Burns Night in London
“Some hae meat and canna eat, – And some wad eat that want it; But we hae meat, and we can eat, Sae let the Lord be thankit” – Robert Burns
Crack the whisky and get out your kilt because once again, Burns Night is upon us! Today marks the annual celebration of Robert Burns, Scotland’s national bard, with people around the world celebrating his birthday eating haggis, drinking scotch and reciting his poetry.
But, who is Robert Burns and why do we celebrate him? Firstly, his most famous poem Auld Lang Syne has made it into the Guinness World Book of Records for being one of the most popular songs of all time, and he has influenced musicians from Bob Dylan to Michael Jackson- who even created a whole album of Burns’ poems transformed into show tunes.
After Queen Victoria and Christopher Columbus, there are more statues of “Rabbie” Burns than any other non-religious figure in the world and astronaut Nick Patrick took a book of his poetry on a space mission in 2010.
So, we’ve found the best local places to celebrate Burns Night (haggis optional…)
Bourne and Hollingsworth Burns Night Party, Clerkenwell
You’ll be hard-pushed to find a more traditional Burns Night in London than here. Listen to live bagpipes as you enjoy a cocktail reception, before moving in to the greenhouse for a 5 course Scottish supper created by Executive Chef Adam Gray. Then “the Selkirk Grace will be recited, the haggis piped in, addressed and toasted, the immortal memory enacted, live music played, toasts to the lassies and a vote of thanks as the dinner draws to a close with everyone joining hands for a rendition of Auld Lang Syne”.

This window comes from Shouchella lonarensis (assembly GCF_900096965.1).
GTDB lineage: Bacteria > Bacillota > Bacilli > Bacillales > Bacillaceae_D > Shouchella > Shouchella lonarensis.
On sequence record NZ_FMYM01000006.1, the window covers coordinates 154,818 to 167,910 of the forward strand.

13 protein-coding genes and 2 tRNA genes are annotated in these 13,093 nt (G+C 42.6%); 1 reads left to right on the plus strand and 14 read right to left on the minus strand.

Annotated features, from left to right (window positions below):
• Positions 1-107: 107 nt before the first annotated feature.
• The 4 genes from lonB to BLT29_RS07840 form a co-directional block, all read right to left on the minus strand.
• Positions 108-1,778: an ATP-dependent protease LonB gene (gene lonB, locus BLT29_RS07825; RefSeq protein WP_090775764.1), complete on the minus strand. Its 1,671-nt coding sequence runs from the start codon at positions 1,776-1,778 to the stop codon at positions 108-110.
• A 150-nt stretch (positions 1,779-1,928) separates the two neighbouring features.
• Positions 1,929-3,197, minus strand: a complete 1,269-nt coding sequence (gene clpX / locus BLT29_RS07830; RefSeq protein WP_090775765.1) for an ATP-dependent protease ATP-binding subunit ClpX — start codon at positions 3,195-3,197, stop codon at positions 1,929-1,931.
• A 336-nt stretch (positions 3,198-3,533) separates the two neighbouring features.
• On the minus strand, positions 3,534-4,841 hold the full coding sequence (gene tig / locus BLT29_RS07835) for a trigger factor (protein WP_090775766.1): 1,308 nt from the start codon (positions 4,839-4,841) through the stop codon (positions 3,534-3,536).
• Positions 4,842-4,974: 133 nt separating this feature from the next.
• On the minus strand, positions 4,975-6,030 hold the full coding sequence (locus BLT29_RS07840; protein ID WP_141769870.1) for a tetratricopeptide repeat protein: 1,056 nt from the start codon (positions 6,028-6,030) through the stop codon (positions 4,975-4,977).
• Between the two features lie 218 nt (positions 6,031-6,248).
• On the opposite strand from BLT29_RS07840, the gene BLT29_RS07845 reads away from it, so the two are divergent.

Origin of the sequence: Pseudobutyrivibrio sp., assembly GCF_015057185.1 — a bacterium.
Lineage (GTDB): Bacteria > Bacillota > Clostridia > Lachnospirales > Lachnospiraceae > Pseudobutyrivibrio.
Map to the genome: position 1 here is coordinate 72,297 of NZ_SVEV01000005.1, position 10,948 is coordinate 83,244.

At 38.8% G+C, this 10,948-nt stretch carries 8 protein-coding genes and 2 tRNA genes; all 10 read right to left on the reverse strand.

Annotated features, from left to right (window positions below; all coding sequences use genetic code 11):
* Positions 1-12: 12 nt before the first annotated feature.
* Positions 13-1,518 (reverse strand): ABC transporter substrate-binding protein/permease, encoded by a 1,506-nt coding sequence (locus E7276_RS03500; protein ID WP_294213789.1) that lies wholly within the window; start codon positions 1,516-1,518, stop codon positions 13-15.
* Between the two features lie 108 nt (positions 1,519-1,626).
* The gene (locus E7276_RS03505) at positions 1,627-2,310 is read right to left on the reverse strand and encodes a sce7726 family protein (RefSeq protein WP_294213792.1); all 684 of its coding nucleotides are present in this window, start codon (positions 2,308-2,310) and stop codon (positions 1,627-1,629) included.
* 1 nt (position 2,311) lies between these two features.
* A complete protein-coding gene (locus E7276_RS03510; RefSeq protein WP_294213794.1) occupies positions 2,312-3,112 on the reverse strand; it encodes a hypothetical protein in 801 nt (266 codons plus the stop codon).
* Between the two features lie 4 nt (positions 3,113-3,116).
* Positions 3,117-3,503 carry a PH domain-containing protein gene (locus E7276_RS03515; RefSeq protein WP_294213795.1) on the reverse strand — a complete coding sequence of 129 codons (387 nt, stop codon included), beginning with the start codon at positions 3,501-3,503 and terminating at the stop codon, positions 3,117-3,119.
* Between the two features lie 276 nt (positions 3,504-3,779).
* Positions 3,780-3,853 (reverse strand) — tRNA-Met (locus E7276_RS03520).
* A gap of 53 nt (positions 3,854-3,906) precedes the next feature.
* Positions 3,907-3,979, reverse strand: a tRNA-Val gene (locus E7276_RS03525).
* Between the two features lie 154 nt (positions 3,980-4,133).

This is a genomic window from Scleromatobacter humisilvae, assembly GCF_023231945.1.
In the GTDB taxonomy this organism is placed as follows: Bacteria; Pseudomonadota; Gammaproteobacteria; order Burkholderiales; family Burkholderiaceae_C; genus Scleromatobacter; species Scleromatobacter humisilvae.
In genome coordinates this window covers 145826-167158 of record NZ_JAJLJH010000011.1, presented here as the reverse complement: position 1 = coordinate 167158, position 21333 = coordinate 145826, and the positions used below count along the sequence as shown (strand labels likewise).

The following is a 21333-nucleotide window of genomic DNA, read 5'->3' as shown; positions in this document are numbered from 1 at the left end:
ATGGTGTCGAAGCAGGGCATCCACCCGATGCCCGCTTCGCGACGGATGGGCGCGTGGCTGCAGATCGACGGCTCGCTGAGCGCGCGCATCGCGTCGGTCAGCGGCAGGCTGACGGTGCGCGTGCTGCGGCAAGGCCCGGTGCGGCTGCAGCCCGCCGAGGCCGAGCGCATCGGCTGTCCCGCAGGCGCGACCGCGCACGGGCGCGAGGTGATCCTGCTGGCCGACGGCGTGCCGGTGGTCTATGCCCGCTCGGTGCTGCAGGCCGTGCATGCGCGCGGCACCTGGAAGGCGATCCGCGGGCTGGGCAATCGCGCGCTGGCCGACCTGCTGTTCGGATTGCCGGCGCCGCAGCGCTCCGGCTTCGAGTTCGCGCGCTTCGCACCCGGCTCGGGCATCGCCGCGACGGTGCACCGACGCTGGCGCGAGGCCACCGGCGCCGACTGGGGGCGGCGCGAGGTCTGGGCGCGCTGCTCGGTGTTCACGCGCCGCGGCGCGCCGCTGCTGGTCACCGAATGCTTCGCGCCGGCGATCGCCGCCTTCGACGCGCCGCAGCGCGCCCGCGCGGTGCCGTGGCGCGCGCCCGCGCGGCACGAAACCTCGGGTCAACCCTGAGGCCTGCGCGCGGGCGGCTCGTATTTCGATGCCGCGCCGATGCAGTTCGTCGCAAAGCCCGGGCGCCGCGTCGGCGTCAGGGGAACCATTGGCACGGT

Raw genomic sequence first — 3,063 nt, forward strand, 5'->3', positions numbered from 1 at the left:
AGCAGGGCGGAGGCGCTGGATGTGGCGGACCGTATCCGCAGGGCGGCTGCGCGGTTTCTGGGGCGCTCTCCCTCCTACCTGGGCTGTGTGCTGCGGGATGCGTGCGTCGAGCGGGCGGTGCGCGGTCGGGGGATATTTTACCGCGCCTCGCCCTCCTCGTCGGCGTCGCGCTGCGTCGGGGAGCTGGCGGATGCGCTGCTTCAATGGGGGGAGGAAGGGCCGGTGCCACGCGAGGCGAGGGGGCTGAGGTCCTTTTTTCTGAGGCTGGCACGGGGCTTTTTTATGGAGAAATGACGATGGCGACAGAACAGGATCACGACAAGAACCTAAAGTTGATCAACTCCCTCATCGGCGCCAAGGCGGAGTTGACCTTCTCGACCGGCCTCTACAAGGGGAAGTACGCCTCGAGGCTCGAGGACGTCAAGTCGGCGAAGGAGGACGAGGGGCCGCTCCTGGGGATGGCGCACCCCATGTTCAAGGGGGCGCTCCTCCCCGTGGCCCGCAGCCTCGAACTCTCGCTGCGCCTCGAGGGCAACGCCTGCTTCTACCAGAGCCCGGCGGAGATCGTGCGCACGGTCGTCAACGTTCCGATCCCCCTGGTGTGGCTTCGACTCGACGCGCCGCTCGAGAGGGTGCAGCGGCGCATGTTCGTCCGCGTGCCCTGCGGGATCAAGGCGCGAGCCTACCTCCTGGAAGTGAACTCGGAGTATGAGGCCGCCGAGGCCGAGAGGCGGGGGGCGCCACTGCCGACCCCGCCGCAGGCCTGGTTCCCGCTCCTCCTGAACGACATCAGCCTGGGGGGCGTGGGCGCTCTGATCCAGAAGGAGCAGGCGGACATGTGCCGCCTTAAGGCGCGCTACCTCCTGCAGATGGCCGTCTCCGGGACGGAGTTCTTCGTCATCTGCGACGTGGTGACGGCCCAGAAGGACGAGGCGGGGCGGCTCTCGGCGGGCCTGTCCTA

Aside from being in Scotland itself, you’re not going to get more Scottish than this.
The Jones Family Project, Old Street
The Jones Family Project is usually a steakhouse and grill- but don’t fret- they still have a great Burns night menu, and they even have their own “Jones Dram”. Tuck in to mini haggises, venison wellington and layered cranachan (raspberries, shortbread, whisky cream, toasted almonds and oats) whilst sipping on The Jones Dram cocktail: Chivas Regal 12 year blended scotch and Drambuie, served in a Quaich and garnished with a twist of lemon peel.
Plum and Spilt Milk, King’s Cross
Taking their name from the original uniform of the staff aboard The Flying Scotsman, Plum and Spilt Milk are offering a traditional 4 course supper with whisky pairing. Start the night with abroath smokie, leek and whisky soup with Dalmore 12 whisky, before moving on to venison loin, haggis, “neeps and tatties” with Dalmore 18 and 15 respectively. Finish off your supper with traditional Cranachan and Dalmore King Alexander Whisky.
Merchant’s Tavern, Old Street
£40, £65 with whisky, 5:30pm
Burns Night at Merchant’s Tavern is Burns Night with a twist. Menu creator Neil Borthwick presents a French inspired Scottish menu, including haggis croquettes, salmon and dill mousse, red deer haunch of venison with creamed cabbage endive and Scottish heather honey tart. “Rabbie’s Dram Cocktail” mixes Laphroig 10 Year Old peated whisky, Drambuie, cherry Heering, grapefruit and honey. Vegetarians are also welcome with an alternative menu.
Voyage of the Black Haggis, Spitalfields
With the night being sponsored by Hendricks Gin, this is probably the least traditional on our list- but is by no means the least tasty. Ally Martin, the UK Ambassador for Hendricks Gin, will be performing Robert Burns’ “Address to the Haggis” after already having performed it in Edinburgh, Leeds and Manchester (yep, all in the same day). Expect Martinis, haggis hotdogs and nuggets, and traditional Scottish fun.
The Wilmington Public House and Dining, Clerkenwell
You’ll find another traditional Burns Night in the heart of Exmouth Market at The Wilmington. The four courses include twice baked Arbroath smokie soufflé, seared Scottish scallops, haggis scotched quails egg, neeps, tatties, Highland venison wellington and dark chocolate and raspberry raviolis. Vegetarian options are available on request and entertainment for the night comes from Lynn Calder, the “bagpiping boxer”.